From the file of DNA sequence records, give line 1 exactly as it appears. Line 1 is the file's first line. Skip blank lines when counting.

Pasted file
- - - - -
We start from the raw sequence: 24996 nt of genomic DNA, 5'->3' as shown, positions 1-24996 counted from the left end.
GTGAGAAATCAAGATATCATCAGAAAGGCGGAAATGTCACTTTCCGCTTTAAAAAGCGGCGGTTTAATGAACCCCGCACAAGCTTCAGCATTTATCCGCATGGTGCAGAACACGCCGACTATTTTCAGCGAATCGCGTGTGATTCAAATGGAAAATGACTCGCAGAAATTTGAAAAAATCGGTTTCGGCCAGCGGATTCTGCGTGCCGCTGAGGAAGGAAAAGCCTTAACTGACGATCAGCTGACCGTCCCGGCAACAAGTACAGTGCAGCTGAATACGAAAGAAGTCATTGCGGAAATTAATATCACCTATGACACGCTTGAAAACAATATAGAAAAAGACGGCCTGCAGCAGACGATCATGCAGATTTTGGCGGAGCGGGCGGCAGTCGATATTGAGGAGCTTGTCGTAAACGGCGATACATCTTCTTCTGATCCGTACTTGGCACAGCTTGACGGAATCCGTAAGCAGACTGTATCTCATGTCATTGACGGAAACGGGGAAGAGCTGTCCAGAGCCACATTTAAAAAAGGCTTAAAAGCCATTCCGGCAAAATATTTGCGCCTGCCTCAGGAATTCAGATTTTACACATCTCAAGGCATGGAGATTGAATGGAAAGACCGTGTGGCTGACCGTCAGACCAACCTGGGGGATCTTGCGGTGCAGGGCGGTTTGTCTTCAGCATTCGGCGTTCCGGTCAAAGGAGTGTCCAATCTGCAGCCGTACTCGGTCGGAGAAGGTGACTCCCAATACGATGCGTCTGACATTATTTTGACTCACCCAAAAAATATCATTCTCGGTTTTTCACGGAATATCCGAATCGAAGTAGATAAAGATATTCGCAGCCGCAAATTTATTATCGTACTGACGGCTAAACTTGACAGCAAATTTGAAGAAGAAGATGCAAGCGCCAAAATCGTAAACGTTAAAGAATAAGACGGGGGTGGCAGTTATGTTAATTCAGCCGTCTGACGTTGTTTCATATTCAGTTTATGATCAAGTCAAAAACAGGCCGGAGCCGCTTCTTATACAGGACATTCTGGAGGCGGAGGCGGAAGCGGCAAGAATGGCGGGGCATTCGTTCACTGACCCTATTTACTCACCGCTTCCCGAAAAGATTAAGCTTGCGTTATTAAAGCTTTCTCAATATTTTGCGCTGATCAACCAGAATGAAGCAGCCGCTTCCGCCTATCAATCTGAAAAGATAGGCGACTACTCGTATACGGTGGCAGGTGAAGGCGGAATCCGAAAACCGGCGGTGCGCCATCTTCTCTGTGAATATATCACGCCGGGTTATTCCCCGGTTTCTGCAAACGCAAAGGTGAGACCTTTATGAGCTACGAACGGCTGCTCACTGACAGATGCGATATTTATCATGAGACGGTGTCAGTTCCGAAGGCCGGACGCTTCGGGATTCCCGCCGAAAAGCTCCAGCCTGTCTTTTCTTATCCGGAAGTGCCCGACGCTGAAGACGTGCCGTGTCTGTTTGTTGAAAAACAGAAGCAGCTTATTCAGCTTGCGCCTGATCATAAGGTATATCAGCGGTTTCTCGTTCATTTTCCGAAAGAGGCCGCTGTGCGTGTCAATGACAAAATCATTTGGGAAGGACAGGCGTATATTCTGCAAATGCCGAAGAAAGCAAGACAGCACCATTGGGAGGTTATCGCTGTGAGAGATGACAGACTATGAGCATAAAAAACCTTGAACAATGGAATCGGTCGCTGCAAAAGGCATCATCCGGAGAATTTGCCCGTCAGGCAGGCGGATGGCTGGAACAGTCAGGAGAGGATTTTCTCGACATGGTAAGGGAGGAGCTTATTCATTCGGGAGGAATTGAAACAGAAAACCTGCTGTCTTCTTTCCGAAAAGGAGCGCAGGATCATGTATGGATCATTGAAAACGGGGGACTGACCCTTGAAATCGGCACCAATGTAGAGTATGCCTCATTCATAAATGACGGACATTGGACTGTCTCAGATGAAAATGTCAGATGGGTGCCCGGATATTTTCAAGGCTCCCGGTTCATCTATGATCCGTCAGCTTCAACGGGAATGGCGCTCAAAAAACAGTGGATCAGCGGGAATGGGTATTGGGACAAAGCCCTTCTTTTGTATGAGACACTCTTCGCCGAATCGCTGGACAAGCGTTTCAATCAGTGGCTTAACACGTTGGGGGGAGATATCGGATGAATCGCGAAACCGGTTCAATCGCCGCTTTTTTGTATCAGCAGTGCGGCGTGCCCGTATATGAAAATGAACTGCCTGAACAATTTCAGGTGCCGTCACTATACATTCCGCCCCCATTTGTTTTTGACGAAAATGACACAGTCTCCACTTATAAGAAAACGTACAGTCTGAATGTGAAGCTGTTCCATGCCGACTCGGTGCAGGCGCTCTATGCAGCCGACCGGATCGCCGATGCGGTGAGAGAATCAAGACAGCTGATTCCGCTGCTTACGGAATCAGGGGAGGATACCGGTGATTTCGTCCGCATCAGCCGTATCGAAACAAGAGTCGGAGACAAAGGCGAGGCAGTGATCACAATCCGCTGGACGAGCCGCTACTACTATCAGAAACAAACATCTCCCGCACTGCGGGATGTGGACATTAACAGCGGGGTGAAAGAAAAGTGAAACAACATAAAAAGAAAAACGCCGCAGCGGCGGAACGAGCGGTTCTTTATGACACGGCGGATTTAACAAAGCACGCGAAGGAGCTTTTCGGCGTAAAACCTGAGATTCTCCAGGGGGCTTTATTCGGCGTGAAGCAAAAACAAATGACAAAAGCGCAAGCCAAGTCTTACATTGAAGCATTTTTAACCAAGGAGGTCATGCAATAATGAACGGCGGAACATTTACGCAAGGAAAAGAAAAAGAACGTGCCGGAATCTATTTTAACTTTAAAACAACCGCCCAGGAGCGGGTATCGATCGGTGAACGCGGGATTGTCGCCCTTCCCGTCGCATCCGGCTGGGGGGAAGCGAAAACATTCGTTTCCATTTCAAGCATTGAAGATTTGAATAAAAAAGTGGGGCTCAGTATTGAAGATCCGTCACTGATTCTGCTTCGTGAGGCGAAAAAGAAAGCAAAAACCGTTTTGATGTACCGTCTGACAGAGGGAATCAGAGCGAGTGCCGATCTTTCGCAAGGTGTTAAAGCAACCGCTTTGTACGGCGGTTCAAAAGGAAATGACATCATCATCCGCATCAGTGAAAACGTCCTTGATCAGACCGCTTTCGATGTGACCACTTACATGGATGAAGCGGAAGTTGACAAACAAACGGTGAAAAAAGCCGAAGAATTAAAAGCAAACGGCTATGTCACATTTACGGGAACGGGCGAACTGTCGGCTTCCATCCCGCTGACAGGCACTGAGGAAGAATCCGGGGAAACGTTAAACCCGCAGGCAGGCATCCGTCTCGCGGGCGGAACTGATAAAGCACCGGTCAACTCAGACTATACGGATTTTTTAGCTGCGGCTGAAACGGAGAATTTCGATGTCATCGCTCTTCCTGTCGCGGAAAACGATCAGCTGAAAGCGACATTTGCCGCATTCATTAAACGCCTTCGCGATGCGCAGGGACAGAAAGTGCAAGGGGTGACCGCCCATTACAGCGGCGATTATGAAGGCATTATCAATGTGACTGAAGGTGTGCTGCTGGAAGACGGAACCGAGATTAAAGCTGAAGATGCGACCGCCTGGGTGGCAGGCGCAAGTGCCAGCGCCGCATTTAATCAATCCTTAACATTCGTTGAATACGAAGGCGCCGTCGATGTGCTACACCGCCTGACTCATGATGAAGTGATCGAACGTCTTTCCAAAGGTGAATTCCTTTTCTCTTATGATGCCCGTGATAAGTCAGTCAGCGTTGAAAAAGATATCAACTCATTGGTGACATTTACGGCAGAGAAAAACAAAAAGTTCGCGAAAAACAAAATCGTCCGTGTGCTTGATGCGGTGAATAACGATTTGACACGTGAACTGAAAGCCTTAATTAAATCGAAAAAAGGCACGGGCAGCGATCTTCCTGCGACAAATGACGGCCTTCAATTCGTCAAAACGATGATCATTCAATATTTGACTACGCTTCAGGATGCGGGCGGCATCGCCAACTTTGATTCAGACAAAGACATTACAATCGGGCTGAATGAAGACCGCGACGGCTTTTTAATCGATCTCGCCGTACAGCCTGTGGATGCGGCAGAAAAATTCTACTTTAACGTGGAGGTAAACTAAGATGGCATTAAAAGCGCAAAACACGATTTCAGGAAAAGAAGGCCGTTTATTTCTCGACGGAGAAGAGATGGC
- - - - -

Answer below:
We start from the raw sequence: 24996 nt of genomic DNA, 5'->3' as shown, positions 1-24996 counted from the left end.